I’ve loved everything we’ve cooked from Lara Lee’s Coconut & Sambal: Recipes from my Indonesian Kitchen, from the rich beef rendang to the fiery tomato sambal to the chicken nasi goreng to the roasted chilli coconut chicken. Each recipe works exactly as written and the flavours and textures are a delight. The book also gives a wonderful insight into the culture of Indonesia as much as the cuisine and the travel photography interspersed with images of the recipes, is hugely appealing. One of my favourites in a year of excellent books.
Read our full review of Coconut & Sambal (plus three recipes from the book).
Condiments by Caroline Dafgard Widnersson
Caroline Dafgard Widnersson is on a mission to encourage home cooks to make their own Condiments, and this book is dedicated to a wide range of them, divided into categories for Mustard, Ketchup and Mayo; Hot Sauces; World-Famous Sauces; Vinegars, Pickles and Preserves; and Spice Blends divided into wet and dry. Being able to adjust your favourite condiments to personal taste, or to cater for restricted diets, is a great reason to make your own, as well as knowing everything that goes into them.
Read our full review of Condiments (plus three recipes from the book).
Harumi’s Japanese Kitchen by Harumi Kurihara
Harumi’s Japanese Kitchen is the latest title from Japanese superstar food writer and television presenter, Harumi Kurihara, and is written specifically for non-Japanese cooks. Often hearing non-Japanese cooks dismiss Japanese food as too time-consuming or fiddly to make, Kurihara focused on showcasing straightforward recipes using ingredients that are readily available outside of Japan. Only a small selection of key ingredients is needed to create a wide range of delicious dishes.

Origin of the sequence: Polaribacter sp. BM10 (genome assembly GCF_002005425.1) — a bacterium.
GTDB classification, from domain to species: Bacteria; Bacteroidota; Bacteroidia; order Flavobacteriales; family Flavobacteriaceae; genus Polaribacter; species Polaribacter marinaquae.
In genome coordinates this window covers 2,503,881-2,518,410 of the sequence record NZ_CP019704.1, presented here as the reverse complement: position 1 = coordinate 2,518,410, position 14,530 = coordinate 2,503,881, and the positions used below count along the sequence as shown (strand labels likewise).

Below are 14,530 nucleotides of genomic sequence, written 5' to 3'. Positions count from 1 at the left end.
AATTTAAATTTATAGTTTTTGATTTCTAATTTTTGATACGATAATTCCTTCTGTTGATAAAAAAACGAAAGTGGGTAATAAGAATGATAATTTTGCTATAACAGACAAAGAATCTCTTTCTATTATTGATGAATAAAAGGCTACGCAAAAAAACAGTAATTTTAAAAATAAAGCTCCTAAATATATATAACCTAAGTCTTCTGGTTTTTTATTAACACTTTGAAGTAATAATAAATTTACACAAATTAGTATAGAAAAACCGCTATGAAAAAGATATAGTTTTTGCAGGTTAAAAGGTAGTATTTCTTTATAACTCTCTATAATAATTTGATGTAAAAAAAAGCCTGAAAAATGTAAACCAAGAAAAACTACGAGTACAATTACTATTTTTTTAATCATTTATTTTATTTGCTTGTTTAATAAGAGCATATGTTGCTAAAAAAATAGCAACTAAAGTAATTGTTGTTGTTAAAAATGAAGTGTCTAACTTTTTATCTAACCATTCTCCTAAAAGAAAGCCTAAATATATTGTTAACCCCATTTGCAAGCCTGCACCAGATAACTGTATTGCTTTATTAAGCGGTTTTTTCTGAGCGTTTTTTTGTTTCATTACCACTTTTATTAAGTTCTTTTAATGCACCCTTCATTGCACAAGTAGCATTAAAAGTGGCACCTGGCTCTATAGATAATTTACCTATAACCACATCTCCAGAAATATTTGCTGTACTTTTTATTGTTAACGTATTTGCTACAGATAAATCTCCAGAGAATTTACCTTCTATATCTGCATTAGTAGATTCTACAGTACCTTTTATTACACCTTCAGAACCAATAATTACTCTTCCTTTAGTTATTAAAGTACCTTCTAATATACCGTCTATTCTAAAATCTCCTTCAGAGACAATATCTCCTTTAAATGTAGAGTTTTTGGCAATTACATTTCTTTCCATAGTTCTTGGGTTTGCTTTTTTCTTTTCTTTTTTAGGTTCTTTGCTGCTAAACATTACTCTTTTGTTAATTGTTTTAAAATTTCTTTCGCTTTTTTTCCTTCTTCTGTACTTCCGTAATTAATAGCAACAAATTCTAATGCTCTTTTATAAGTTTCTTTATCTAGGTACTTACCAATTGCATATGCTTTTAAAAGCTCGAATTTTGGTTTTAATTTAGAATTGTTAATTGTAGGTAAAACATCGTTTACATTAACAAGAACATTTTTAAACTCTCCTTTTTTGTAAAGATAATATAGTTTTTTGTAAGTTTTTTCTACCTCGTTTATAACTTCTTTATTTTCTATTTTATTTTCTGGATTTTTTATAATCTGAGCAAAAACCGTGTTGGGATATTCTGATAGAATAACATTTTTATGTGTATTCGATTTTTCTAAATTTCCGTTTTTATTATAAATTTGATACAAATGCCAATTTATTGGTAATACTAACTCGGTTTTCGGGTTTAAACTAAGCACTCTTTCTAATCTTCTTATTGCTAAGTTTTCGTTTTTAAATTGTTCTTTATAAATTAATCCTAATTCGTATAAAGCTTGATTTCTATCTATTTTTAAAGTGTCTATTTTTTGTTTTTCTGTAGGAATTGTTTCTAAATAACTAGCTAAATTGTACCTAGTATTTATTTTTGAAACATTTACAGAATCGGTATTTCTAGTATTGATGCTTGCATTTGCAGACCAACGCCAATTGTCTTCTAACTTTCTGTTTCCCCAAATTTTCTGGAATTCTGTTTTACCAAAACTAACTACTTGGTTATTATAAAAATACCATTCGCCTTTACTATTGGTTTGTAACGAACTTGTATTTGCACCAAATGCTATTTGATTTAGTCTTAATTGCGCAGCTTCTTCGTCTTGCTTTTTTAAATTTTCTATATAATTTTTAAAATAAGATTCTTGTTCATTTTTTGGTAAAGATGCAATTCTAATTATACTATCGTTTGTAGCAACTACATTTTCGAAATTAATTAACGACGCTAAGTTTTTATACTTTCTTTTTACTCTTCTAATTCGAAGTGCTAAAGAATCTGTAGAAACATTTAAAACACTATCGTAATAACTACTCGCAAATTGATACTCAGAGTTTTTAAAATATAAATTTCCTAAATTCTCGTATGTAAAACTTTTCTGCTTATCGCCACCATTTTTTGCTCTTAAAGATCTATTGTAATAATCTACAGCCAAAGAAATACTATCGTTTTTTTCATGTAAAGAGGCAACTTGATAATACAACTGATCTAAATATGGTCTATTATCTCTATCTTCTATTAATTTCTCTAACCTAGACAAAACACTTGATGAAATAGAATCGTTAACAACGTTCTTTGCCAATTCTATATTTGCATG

Read our full review of Harumi’s Japanese Kitchen (plus three recipes from the book).
Japanese Food Made Easy by Aya Nishimura
We adore Japanese food, so Aya Nishimura’s Japanese Food Made Easy is one of a number of Japanese cookbooks we’ve reviewed on Kavey Eats this year. Most of the ingredients can be found readily in major supermarkets, and the few that can’t are available via online shops. You won’t need a huge stock cupboard to start cooking a wide range of delicious dishes, none of which are difficult or complicated. Styled by Nishimura herself, photography is bright and appealing, and I am drawn to virtually every recipe in the book. The introductory chapter on key ingredients is a great place to start, and the index is well organised.
Read our full review of Japanese Food Made Easy (plus two recipes from the book).
Meze by Sally Butcher
Meze: Snacks, Small Plates and Street Food from the Middle East is Sally Butcher’s latest cookbook, following on from Persia in Peckham, Veggiestan, Snackistan, Salmagundi, and Persepolis. Chapters include Nuts and Nibbles, Fishy Things, Meat On Sticks, Meat Not On Sticks, Hot Vegetarian Meze, Salads and Cold Meze, Mostly Carbs, Halwah: Sweet Treats, and Something To Wash It Down. Recipes introductions are varied, sharing everything from a dish’s history to the traditions associated with it to the story of where Sally first tried or who she learned it from. Food is vibrant, tasty and straightforward to make.
Read our full review of Meze (plus two recipes from the book).
No Sushi by Andrew Kojima